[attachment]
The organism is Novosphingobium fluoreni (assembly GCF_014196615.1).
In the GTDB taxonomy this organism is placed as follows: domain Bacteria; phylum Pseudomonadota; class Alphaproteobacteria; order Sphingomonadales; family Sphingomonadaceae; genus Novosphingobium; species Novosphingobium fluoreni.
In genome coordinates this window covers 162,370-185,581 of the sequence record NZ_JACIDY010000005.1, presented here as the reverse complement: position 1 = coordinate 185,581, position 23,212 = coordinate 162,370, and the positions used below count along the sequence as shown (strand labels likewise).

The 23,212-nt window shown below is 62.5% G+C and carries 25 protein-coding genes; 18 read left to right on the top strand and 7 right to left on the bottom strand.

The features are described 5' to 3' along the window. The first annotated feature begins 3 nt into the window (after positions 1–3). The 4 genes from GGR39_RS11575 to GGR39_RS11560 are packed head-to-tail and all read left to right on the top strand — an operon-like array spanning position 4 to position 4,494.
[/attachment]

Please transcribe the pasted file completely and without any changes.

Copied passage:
The organism is Novosphingobium fluoreni (assembly GCF_014196615.1).
In the GTDB taxonomy this organism is placed as follows: domain Bacteria; phylum Pseudomonadota; class Alphaproteobacteria; order Sphingomonadales; family Sphingomonadaceae; genus Novosphingobium; species Novosphingobium fluoreni.
In genome coordinates this window covers 162,370-185,581 of the sequence record NZ_JACIDY010000005.1, presented here as the reverse complement: position 1 = coordinate 185,581, position 23,212 = coordinate 162,370, and the positions used below count along the sequence as shown (strand labels likewise).

The 23,212-nt window shown below is 62.5% G+C and carries 25 protein-coding genes; 18 read left to right on the top strand and 7 right to left on the bottom strand.

The features are described 5' to 3' along the window. The first annotated feature begins 3 nt into the window (after positions 1–3). The 4 genes from GGR39_RS11575 to GGR39_RS11560 are packed head-to-tail and all read left to right on the top strand — an operon-like array spanning position 4 to position 4,494.